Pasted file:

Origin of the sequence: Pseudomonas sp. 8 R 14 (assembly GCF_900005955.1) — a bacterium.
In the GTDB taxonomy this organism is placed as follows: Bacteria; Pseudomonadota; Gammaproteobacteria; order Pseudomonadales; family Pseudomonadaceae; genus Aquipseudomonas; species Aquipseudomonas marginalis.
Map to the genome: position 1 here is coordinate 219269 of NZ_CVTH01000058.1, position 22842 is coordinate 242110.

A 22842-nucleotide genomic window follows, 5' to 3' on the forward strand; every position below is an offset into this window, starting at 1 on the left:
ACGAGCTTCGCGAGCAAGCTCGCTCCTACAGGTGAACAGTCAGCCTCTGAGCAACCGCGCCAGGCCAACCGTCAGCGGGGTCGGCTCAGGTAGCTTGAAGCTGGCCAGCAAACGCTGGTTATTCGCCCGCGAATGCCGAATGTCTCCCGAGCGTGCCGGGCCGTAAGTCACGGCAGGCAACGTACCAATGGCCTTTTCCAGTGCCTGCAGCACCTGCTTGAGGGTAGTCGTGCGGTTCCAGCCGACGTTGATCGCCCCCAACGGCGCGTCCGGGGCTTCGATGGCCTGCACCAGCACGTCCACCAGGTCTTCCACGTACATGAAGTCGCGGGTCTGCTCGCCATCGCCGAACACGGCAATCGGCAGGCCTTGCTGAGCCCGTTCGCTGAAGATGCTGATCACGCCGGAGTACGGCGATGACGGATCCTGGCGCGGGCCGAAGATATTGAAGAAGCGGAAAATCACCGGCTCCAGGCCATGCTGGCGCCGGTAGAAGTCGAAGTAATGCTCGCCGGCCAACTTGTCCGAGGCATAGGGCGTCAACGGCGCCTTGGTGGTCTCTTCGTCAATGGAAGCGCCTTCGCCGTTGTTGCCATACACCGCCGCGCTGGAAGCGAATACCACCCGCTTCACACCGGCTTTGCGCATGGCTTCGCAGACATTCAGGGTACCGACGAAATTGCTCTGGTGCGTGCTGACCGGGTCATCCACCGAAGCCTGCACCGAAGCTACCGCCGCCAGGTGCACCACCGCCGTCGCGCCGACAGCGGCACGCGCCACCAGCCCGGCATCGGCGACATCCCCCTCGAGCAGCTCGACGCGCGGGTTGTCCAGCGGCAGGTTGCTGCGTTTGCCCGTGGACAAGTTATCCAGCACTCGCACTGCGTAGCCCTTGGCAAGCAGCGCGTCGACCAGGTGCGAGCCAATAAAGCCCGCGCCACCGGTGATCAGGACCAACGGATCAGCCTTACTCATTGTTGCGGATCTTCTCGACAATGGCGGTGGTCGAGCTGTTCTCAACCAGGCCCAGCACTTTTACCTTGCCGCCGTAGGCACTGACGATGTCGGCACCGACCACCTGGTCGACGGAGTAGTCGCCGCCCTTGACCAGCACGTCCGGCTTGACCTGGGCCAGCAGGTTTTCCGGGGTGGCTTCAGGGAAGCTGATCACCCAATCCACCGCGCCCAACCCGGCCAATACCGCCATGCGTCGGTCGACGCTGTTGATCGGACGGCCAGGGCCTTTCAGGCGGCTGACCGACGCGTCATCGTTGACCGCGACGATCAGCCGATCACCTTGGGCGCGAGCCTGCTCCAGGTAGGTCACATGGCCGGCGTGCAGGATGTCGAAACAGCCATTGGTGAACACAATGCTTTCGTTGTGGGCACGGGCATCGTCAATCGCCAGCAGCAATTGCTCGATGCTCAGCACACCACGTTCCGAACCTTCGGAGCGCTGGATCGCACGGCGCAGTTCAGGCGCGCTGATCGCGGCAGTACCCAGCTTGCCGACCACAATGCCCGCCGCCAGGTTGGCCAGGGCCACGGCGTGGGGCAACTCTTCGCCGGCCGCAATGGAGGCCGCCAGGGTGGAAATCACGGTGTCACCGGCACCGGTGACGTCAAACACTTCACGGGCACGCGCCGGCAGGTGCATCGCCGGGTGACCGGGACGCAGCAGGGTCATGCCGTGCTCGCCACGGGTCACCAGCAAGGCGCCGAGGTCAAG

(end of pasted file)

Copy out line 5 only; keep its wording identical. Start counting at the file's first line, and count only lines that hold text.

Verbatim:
ACGAGCTTCGCGAGCAAGCTCGCTCCTACAGGTGAACAGTCAGCCTCTGAGCAACCGCGCCAGGCCAACCGTCAGCGGGGTCGGCTCAGGTAGCTTGAAGCTGGCCAGCAAACGCTGGTTATTCGCCCGCGAATGCCGAATGTCTCCCGAGCGTGCCGGGCCGTAAGTCACGGCAGGCAACGTACCAATGGCCTTTTCCAGTGCCTGCAGCACCTGCTTGAGGGTAGTCGTGCGGTTCCAGCCGACGTTGATCGCCCCCAACGGCGCGTCCGGGGCTTCGATGGCCTGCACCAGCACGTCCACCAGGTCTTCCACGTACATGAAGTCGCGGGTCTGCTCGCCATCGCCGAACACGGCAATCGGCAGGCCTTGCTGAGCCCGTTCGCTGAAGATGCTGATCACGCCGGAGTACGGCGATGACGGATCCTGGCGCGGGCCGAAGATATTGAAGAAGCGGAAAATCACCGGCTCCAGGCCATGCTGGCGCCGGTAGAAGTCGAAGTAATGCTCGCCGGCCAACTTGTCCGAGGCATAGGGCGTCAACGGCGCCTTGGTGGTCTCTTCGTCAATGGAAGCGCCTTCGCCGTTGTTGCCATACACCGCCGCGCTGGAAGCGAATACCACCCGCTTCACACCGGCTTTGCGCATGGCTTCGCAGACATTCAGGGTACCGACGAAATTGCTCTGGTGCGTGCTGACCGGGTCATCCACCGAAGCCTGCACCGAAGCTACCGCCGCCAGGTGCACCACCGCCGTCGCGCCGACAGCGGCACGCGCCACCAGCCCGGCATCGGCGACATCCCCCTCGAGCAGCTCGACGCGCGGGTTGTCCAGCGGCAGGTTGCTGCGTTTGCCCGTGGACAAGTTATCCAGCACTCGCACTGCGTAGCCCTTGGCAAGCAGCGCGTCGACCAGGTGCGAGCCAATAAAGCCCGCGCCACCGGTGATCAGGACCAACGGATCAGCCTTACTCATTGTTGCGGATCTTCTCGACAATGGCGGTGGTCGAGCTGTTCTCAACCAGGCCCAGCACTTTTACCTTGCCGCCGTAGGCACTGACGATGTCGGCACCGACCACCTGGTCGACGGAGTAGTCGCCGCCCTTGACCAGCACGTCCGGCTTGACCTGGGCCAGCAGGTTTTCCGGGGTGGCTTCAGGGAAGCTGATCACCCAATCCACCGCGCCCAACCCGGCCAATACCGCCATGCGTCGGTCGACGCTGTTGATCGGACGGCCAGGGCCTTTCAGGCGGCTGACCGACGCGTCATCGTTGACCGCGACGATCAGCCGATCACCTTGGGCGCGAGCCTGCTCCAGGTAGGTCACATGGCCGGCGTGCAGGATGTCGAAACAGCCATTGGTGAACACAATGCTTTCGTTGTGGGCACGGGCATCGTCAATCGCCAGCAGCAATTGCTCGATGCTCAGCACACCACGTTCCGAACCTTCGGAGCGCTGGATCGCACGGCGCAGTTCAGGCGCGCTGATCGCGGCAGTACCCAGCTTGCCGACCACAATGCCCGCCGCCAGGTTGGCCAGGGCCACGGCGTGGGGCAACTCTTCGCCGGCCGCAATGGAGGCCGCCAGGGTGGAAATCACGGTGTCACCGGCACCGGTGACGTCAAACACTTCACGGGCACGCGCCGGCAGGTGCATCGCCGGGTGACCGGGACGCAGCAGGGTCATGCCGTGCTCGCCACGGGTCACCAGCAAGGCGCCGAGGTCAAG